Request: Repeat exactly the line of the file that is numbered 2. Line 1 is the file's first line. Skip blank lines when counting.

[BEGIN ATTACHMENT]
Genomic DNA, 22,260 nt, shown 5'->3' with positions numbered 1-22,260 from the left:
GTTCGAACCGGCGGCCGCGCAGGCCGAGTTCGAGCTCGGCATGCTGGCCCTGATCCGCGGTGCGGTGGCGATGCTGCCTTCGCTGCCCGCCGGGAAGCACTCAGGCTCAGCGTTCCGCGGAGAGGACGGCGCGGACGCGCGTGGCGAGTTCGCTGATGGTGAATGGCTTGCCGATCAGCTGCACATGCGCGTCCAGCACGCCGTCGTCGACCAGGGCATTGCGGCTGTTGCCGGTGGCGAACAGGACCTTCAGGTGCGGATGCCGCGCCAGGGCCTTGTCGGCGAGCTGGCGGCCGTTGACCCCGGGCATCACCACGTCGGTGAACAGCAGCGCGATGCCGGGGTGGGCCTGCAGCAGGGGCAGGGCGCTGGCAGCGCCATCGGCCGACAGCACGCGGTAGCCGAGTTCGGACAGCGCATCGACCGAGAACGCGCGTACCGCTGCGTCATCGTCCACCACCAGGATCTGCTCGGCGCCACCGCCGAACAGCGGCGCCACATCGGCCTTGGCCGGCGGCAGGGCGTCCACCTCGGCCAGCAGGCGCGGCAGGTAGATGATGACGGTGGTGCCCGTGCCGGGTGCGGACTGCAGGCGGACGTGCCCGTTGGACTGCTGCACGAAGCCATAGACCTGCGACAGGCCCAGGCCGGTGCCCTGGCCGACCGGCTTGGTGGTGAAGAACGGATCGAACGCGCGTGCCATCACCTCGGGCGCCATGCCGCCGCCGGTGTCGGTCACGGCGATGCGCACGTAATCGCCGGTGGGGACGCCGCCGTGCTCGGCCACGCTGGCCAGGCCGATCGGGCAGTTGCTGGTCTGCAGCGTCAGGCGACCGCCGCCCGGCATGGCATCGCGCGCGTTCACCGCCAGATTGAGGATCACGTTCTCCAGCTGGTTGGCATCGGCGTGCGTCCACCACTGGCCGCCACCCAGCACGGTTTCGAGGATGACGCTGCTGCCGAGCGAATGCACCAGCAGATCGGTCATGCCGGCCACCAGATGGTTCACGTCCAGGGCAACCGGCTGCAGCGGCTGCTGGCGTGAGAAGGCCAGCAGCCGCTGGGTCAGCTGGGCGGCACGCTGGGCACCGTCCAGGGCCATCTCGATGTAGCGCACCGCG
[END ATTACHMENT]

GTTCGAACCGGCGGCCGCGCAGGCCGAGTTCGAGCTCGGCATGCTGGCCCTGATCCGCGGTGCGGTGGCGATGCTGCCTTCGCTGCCCGCCGGGAAGCACTCAGGCTCAGCGTTCCGCGGAGAGGACGGCGCGGACGCGCGTGGCGAGTTCGCTGATGGTGAATGGCTTGCCGATCAGCTGCACATGCGCGTCCAGCACGCCGTCGTCGACCAGGGCATTGCGGCTGTTGCCGGTGGCGAACAGGACCTTCAGGTGCGGATGCCGCGCCAGGGCCTTGTCGGCGAGCTGGCGGCCGTTGACCCCGGGCATCACCACGTCGGTGAACAGCAGCGCGATGCCGGGGTGGGCCTGCAGCAGGGGCAGGGCGCTGGCAGCGCCATCGGCCGACAGCACGCGGTAGCCGAGTTCGGACAGCGCATCGACCGAGAACGCGCGTACCGCTGCGTCATCGTCCACCACCAGGATCTGCTCGGCGCCACCGCCGAACAGCGGCGCCACATCGGCCTTGGCCGGCGGCAGGGCGTCCACCTCGGCCAGCAGGCGCGGCAGGTAGATGATGACGGTGGTGCCCGTGCCGGGTGCGGACTGCAGGCGGACGTGCCCGTTGGACTGCTGCACGAAGCCATAGACCTGCGACAGGCCCAGGCCGGTGCCCTGGCCGACCGGCTTGGTGGTGAAGAACGGATCGAACGCGCGTGCCATCACCTCGGGCGCCATGCCGCCGCCGGTGTCGGTCACGGCGATGCGCACGTAATCGCCGGTGGGGACGCCGCCGTGCTCGGCCACGCTGGCCAGGCCGATCGGGCAGTTGCTGGTCTGCAGCGTCAGGCGACCGCCGCCCGGCATGGCATCGCGCGCGTTCACCGCCAGATTGAGGATCACGTTCTCCAGCTGGTTGGCATCGGCGTGCGTCCACCACTGGCCGCCACCCAGCACGGTTTCGAGGATGACGCTGCTGCCGAGCGAATGCACCAGCAGATCGGTCATGCCGGCCACCAGATGGTTCACGTCCAGGGCAACCGGCTGCAGCGGCTGCTGGCGTGAGAAGGCCAGCAGCCGCTGGGTCAGCTGGGCGGCACGCTGGGCACCGTCCAGGGCCATCTCGATGTAGCGCACCGCG